Flora and Dexter were in love. They spent all their time together, snuggling and napping. But when Dexter died, Flora was heartbroken.
What makes this love story unique is the fact that Flora is a 100-pound malamute and Dexter was a little 20-year-old cat when they met. Yes, you read that right. Dexter was an old, old man when Jill Williams and her family adopted him from Best Friends Animal Society, the same rescue that brought Flora into their lives.
“Flora was adopted by our family in 2013 from Best Friends Animal Society after I saw her picture on a Facebook post,” Williams, who also works at the organization, tells This Dog’s Life. Though the Williams already had a house full of pets, and they weren’t looking to adopt, something about Flora’s face just grabbed her attention. “I could not stop smiling when I saw her.”
When Flora was brought out on a leash, she was extremely shy and nervous. “She was panting and looked visibly uncomfortable. And she was larger than life!” Flora was very overweight at 140 pounds, and her belly was dragging on the ground. “My heart just broke.”
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The big dog was hesitant to approach Williams and her husband, but she immediately sauntered over to her two young children and sat down and gave them a kiss. Clearly Flora had been around children at one point in time that treated her kindly. “We decided right then to take her home for a couple of nights to see how she would fit in. She never left.”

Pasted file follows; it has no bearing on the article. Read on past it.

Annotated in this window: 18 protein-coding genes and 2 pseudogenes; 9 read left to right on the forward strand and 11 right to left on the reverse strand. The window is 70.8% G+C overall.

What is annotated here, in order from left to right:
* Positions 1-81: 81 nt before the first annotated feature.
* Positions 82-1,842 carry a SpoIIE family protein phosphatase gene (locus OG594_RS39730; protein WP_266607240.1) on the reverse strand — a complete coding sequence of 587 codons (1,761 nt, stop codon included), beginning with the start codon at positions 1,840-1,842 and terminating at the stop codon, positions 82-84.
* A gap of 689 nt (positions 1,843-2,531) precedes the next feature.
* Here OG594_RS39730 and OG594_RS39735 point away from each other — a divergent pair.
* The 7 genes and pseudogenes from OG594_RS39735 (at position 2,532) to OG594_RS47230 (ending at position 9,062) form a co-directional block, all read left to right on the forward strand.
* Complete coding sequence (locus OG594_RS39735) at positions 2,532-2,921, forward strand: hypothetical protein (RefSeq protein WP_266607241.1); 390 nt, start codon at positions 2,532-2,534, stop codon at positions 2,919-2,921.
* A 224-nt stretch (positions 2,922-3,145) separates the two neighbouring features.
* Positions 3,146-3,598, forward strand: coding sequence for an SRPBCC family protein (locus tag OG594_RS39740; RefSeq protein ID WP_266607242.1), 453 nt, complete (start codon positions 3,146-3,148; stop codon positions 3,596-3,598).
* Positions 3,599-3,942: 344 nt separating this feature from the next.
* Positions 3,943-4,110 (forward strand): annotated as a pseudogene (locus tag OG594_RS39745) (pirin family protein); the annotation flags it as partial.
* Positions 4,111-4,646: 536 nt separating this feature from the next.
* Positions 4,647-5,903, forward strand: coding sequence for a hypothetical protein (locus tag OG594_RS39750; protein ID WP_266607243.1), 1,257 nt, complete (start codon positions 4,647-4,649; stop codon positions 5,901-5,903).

Flora is a “sweet, smiley marshmallow of a dog.” All of the dogs and cats in the home look up to her as a matriarch. “She is larger than life, in both stature and good nature. Sometimes I think, ‘She can’t be a real dog! She’s just so special and soulful,’” says Williams.
Dexter came into their lives in a similar fashion. Best Friends sent out an email to staff asking for foster families for kittens who had just come to the shelter. At the time, the Williams had three large dogs and a medium-sized mutt that were all rescues.
“We were pretty sure that if we took in a homeless cat, even temporarily, we’d need to keep them separated,” she says. “We had no clue how our dogs would receive a feline family member.” But they had a spare room, so they decided they could give a kitten a temporary home.
Later that day, Williams went to Best Friends to meet the kittens and choose one to bring home. But things didn’t go quite like she expected. “I saw Dexter.”
The cat looked very rough. His fur was very patchy all over, and he had no fur at all on his tail. He had a stern meow and was the only cat walking around the room. The caregiver said that Dexter was 20 years old. “He doesn’t like other cats at all, so we can only let him out from time to time.”
Williams’s first impression was “Wow, this cat really needs a home.” Then she thought about her four dogs and two kids, who would no doubt want to pick him up and play with him.